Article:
“It’s automation in sales — the ease of e-commerce platforms; automation in email marketing, [with products like] Mailchimp, and their integrations into e-commerce/CRM [customer relationship management] platforms, and automation in social media,” she says.
Picking an automation software that works for your specific needs could mean you can start generating digital content that can compete with what’s being produced by the bigger players in your industry, because with the tools now available, smaller operators don’t have to outlay so much time on the set-up, says Grayden.
“Automation changes let SMEs compete on a more level playing field. What that means is streamlining processes, taking the burden of producing content and maintaining social media and newsletter campaigns away,” he says.
Platforms that use artificial intelligence to match messaging to customers might have seemed like light years away in the mid 2000s, but Australian entrepreneurs are increasingly using — and investing — in these tools.
Earlier this month Shark Tank investor and serial business founder Naomi Simson announced her company, Big Red Group, had secured the rights to bring artificial intelligence marketing platform Albert to Australia.
Albert is designed to process mammoth amounts of data to identify information points, like popular keywords, to boost the performance of a company’s search engine marketing.
The RedBalloon business says the technology reduced its customer acquisition costs by 25% in its first month of use. Simson says despite some business operators being hesitant about AI, it can free up valuable energy when used the right way.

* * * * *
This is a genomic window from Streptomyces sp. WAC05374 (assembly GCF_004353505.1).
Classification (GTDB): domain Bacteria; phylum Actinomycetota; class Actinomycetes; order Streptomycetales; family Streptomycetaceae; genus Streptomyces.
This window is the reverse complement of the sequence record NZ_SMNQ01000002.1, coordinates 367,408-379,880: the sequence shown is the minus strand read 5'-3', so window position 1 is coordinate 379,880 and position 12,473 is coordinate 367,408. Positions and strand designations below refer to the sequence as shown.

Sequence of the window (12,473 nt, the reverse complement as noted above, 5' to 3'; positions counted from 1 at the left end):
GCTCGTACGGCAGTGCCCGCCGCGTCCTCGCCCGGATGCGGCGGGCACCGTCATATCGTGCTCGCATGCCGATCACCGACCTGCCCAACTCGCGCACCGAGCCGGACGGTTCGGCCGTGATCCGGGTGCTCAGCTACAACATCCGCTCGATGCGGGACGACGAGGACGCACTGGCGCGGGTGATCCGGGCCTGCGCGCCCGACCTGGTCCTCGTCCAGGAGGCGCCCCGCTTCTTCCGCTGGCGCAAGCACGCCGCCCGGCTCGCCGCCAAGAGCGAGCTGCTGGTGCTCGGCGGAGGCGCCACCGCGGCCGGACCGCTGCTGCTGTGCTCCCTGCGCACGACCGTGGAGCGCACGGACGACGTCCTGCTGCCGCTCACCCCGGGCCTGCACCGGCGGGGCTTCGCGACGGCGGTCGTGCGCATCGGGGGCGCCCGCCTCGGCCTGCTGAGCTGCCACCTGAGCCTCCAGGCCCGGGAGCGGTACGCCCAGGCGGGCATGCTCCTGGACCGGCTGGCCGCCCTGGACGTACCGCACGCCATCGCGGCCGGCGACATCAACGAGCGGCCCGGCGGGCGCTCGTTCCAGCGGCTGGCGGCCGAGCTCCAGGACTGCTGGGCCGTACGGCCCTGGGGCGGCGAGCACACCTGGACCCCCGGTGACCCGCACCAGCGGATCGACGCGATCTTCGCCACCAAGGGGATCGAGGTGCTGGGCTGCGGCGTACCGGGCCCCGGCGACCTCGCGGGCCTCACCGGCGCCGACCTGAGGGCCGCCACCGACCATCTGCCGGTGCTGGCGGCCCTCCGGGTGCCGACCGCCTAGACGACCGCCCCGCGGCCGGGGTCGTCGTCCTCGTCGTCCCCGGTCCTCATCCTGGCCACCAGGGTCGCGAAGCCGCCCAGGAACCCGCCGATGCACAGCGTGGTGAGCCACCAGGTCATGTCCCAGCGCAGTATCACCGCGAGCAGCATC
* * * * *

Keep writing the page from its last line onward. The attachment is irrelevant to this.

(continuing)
“We should not be fearful of this, as it frees our people up to focus on the higher value tasks like collaboration, strategy and creativity,” she said last month.
The advice game
A SmartCompany survey conducted earlier this year found content marketing was the third most popular strategy among 700 SMEs, with blogs, video content and podcasts all popular areas of priority.
But just because you have expertise in a particular area doesn’t mean you’re going to create bang for buck making content. It’s a slow process, and one that requires diligence, say experts.
“It’s the Pantene principle — it won’t happen overnight, but it will happen,” says digital marketing expert Kirryn Zerna, who says businesses get the best boost from producing regular content, rather than just publishing the odd piece of advice here and there.
Depending on your setup, the idea of regularly feeding a content hub to attract more customers might seem like a nightmare, but the other great thing about AI is it can consolidate what you already have, says Lew.
“For example, using free tools like Lumens5 you combine text and images through AI to create a video,” she says.
Once you’ve got a clear goal and a system in place, you can then knock over groups of bite-sized content in a row, Lew says.
“You can work out say 20 micro-stories that you can tell around a bigger issue and produce it in advance, in batches, which you just drip feed out,” she adds.